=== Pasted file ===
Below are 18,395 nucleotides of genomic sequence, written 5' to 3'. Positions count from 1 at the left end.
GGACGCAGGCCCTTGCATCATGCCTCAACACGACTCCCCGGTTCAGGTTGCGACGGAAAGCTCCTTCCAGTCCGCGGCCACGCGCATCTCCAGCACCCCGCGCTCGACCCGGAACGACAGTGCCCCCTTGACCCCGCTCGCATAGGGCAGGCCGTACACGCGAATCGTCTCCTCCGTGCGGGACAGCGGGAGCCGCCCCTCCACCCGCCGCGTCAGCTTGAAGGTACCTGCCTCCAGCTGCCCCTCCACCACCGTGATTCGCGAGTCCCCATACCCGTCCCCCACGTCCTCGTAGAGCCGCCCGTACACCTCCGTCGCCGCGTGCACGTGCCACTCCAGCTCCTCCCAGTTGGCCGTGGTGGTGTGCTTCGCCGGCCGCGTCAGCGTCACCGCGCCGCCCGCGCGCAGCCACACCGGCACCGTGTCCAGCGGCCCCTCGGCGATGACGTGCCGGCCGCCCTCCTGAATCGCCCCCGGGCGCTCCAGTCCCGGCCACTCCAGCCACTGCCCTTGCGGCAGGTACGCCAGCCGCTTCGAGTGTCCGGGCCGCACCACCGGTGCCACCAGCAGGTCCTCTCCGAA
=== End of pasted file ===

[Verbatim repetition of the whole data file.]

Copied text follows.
Below are 18,395 nucleotides of genomic sequence, written 5' to 3'. Positions count from 1 at the left end.
GGACGCAGGCCCTTGCATCATGCCTCAACACGACTCCCCGGTTCAGGTTGCGACGGAAAGCTCCTTCCAGTCCGCGGCCACGCGCATCTCCAGCACCCCGCGCTCGACCCGGAACGACAGTGCCCCCTTGACCCCGCTCGCATAGGGCAGGCCGTACACGCGAATCGTCTCCTCCGTGCGGGACAGCGGGAGCCGCCCCTCCACCCGCCGCGTCAGCTTGAAGGTACCTGCCTCCAGCTGCCCCTCCACCACCGTGATTCGCGAGTCCCCATACCCGTCCCCCACGTCCTCGTAGAGCCGCCCGTACACCTCCGTCGCCGCGTGCACGTGCCACTCCAGCTCCTCCCAGTTGGCCGTGGTGGTGTGCTTCGCCGGCCGCGTCAGCGTCACCGCGCCGCCCGCGCGCAGCCACACCGGCACCGTGTCCAGCGGCCCCTCGGCGATGACGTGCCGGCCGCCCTCCTGAATCGCCCCCGGGCGCTCCAGTCCCGGCCACTCCAGCCACTGCCCTTGCGGCAGGTACGCCAGCCGCTTCGAGTGTCCGGGCCGCACCACCGGTGCCACCAGCAGGTCCTCTCCGAA